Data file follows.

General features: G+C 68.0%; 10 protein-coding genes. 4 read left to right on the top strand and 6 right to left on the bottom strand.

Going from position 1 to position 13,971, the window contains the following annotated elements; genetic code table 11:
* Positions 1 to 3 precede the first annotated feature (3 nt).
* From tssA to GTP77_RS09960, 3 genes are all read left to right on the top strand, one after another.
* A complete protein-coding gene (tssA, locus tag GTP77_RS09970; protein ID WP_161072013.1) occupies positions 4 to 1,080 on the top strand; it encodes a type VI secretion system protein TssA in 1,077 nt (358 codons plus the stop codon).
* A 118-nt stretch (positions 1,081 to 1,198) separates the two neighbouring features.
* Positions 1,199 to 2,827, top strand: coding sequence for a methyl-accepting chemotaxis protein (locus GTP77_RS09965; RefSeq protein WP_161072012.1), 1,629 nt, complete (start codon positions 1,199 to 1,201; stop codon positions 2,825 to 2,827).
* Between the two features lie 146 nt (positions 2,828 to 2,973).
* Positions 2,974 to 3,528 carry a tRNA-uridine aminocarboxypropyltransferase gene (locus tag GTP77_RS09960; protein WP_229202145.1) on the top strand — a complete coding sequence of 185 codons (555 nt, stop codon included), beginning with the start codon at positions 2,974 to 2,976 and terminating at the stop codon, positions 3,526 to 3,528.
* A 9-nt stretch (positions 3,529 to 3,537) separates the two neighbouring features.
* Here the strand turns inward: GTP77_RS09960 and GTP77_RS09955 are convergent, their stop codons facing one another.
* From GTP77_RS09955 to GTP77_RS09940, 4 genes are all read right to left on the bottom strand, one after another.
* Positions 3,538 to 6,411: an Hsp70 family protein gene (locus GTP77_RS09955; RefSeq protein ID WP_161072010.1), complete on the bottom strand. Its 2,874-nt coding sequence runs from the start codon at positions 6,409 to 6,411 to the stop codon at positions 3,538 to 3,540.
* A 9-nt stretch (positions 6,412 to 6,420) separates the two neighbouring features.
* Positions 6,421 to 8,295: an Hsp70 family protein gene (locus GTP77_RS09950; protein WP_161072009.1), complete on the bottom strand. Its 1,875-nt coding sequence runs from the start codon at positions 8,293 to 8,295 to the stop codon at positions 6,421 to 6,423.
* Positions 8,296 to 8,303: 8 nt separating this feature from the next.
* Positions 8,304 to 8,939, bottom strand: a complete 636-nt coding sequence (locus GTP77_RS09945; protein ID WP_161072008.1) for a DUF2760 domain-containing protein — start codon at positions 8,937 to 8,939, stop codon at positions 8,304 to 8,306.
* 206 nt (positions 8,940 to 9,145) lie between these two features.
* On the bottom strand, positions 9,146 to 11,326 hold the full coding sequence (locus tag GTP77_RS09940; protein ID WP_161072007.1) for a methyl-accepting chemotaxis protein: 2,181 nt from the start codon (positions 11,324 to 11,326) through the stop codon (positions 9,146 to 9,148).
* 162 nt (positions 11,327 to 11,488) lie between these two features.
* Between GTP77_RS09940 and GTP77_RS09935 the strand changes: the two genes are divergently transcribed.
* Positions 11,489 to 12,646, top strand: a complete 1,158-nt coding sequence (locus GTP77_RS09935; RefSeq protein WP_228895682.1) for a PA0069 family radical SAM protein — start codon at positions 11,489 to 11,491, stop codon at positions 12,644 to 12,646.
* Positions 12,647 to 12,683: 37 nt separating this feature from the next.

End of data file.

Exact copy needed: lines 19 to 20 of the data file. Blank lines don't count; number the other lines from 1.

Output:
* On the bottom strand, positions 9,146 to 11,326 hold the full coding sequence (locus tag GTP77_RS09940; protein ID WP_161072007.1) for a methyl-accepting chemotaxis protein: 2,181 nt from the start codon (positions 11,324 to 11,326) through the stop codon (positions 9,146 to 9,148).
* 162 nt (positions 11,327 to 11,488) lie between these two features.